A summary of historical treatment practices using cannabis for migraines Furthermore, these early clinical reports praise the apparent safety of long-term cannabis. Such trials are needed to determine short- and long-term efficacy for . Historical Reports of the Use of Cannabis as a Treatment for Headache (19th and Early. The effect of marijuana as a migraine treatment and prevention is still marking your record and creating long-term consequences in your life.
long of – a Cannabis treating headaches history
Each individual should consult with their doctor and the laws of the state they reside in before considering the possibility of using medical marijuana. Researchers have discovered that the human body has an endocannabinoid system ECS. The ECS is distributed throughout the body and plays a part in regulating many functions, including pain, mood, appetite, and the movement of the gastrointestinal system.
The ECS is comprised of the cannabinoids the body produces, the receptors on which they act, and the enzymes that are involved. While there are over a hundred different compounds called cannabinoids in cannabis, the two most commonly studied are THC deltatetrahydrocannabinol and CBD cannabidiol. CBD does not produce intoxicating effects, but it produces sedative effects that can help reduce pain, convulsions, nausea, and inflammation. Research on marijuana has been limited, due to the federal regulations and lack of funding.
However, there have been recent studies on the use of cannabis or medical marijuana in people with migraine. In , a retrospective analysis was published that reviewed data from adults with migraine who were recommended either a migraine preventive medicine or medical marijuana by their physician. The study found that the frequency of migraine attacks decreased from The types of marijuana used varied, and many patients used more than one form and used it daily as a prevention strategy.
Inhaled forms of marijuana were used most frequently as an acute strategy for migraine attacks and were reported to help ease migraine symptoms. It is impossible to know which form or dosage works best as a preventive or acute treatment, but the study provides interesting data to warrant further investigation. The researchers first studied the proper dose of cannabis. A group of 48 people with chronic migraine were given oral doses of medical marijuana with varying levels of THC and CBD.
In phase two of the research, 79 chronic migraine sufferers were given either a daily dose of marijuana or amitriptyline a common antidepressant used as a treatment for migraine. The participants were also able to use mg of marijuana for acute attacks. After three months, those who received marijuana had a Researchers also found that the medical marijuana used for acute treatment reduced pain intensity by The most common side effects were drowsiness and difficulty concentrating.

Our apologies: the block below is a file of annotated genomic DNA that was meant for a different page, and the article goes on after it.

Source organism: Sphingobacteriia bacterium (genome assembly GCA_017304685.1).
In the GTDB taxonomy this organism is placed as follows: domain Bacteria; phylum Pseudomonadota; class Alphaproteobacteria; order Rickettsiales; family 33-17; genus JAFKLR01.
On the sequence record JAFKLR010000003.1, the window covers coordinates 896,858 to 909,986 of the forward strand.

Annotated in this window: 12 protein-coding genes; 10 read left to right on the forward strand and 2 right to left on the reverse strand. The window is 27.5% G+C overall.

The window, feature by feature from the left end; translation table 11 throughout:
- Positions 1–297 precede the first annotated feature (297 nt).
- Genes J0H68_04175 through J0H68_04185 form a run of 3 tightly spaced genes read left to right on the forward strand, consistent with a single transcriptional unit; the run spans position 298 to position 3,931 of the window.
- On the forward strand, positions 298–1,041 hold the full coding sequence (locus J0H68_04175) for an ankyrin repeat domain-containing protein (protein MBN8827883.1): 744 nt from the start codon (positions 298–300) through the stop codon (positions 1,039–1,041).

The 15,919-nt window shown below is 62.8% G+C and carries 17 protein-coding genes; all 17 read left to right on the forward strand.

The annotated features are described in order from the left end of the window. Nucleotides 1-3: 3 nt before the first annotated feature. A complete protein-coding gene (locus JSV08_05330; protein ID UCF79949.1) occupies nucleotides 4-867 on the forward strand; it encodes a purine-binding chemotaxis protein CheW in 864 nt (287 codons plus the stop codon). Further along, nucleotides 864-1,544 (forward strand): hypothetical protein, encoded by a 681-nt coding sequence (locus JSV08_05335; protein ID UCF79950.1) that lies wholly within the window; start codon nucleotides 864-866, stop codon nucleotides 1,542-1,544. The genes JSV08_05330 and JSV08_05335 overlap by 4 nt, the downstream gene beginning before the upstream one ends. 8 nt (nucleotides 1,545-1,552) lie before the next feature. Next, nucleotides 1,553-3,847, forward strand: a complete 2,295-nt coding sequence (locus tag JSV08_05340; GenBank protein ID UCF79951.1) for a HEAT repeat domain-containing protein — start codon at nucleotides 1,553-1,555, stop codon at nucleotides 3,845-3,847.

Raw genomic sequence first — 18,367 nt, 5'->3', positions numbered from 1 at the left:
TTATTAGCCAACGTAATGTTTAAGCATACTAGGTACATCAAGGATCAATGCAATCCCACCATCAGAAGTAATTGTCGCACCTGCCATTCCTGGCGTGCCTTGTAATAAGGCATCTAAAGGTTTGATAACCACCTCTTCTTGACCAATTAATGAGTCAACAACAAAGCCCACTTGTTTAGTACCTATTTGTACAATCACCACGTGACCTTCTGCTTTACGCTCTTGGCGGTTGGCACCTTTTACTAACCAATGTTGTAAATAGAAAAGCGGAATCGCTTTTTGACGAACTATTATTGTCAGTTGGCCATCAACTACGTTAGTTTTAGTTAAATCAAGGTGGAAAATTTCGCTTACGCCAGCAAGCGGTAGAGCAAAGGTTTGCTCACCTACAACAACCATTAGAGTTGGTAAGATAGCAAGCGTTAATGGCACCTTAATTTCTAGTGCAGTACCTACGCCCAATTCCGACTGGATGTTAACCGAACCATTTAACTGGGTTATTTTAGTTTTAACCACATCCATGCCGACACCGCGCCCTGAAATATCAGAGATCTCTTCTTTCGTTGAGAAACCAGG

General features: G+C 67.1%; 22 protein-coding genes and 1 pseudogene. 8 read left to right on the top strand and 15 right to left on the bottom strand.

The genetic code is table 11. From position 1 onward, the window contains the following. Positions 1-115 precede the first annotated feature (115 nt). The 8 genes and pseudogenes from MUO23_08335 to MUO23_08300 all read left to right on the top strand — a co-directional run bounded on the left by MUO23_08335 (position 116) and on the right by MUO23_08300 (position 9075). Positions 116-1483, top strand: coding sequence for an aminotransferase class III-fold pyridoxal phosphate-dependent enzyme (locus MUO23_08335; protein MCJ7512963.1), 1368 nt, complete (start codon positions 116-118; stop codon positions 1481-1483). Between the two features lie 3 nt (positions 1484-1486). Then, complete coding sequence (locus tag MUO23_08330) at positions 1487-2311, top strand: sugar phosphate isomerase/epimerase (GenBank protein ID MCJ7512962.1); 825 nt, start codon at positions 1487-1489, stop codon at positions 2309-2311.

In addition, many participants noted an improvement in stomach aches and musculoskeletal pain. Marijuana is not approved by the U. Food and Drug Administration. Because marijuana is not tightly regulated the way approved drugs are, it is difficult to list side effects because its strength and purity may vary with each use.
The long-term negative effects of medical marijuana are not known. Few studies have been conducted on the long-term safety of cannabis, and those that have been completed are often conflicting or are of poor quality.
Fourteen people in the study reported experiencing side effects during treatment, such as sleepiness, bad dreams and nausea, the researchers said. There were more side effects associated with the use of edible marijuana than with its other forms.
The researchers said they don't know for sure why or how exactly marijuana may work to treat or prevent migraines. In fact, even the mechanisms of migraine as a condition are still not fully understood. In the study, the researchers were trying to evaluate the result of the treatment, even though they do not fully understand how it may work, Borgelt said.
However, there are several pathways that could explain why marijuana might work for patients with migraines, the researchers said. For example, some researchers have proposed that migraines might have something to do with a problem with receptors in the brain called cannabinoid receptors, which affect some crucial neurotransmitters such as serotonin. Compounds in marijuana may also affect these receptors, they said. It's also possible that serotonin itself plays a role in migraine headaches, Borgelt said, and some research has shown that THC, the ingredient in marijuana that's responsible for most of its psychological effects, may affect serotonin levels.
People with migraines should not try to self-medicate using marijuana, Borgelt stressed. Originally published on Live Science.
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Cannabis has a history as a headache remedy going back a few from ancient Greece and the Middle Ages of Europe also kept weed in their. to support the efficacy of cannabis for headache treatment, while . ceae, with botanical origin in Eastern or Central Asia (de Barge ;. Candolle ). Keywords: Migraine; Headache; Cannabis; Marijuana; Dronabinol; Ethnobotany. 1. Introduction Cannabaceae. Its botanical origin has been debated to be as.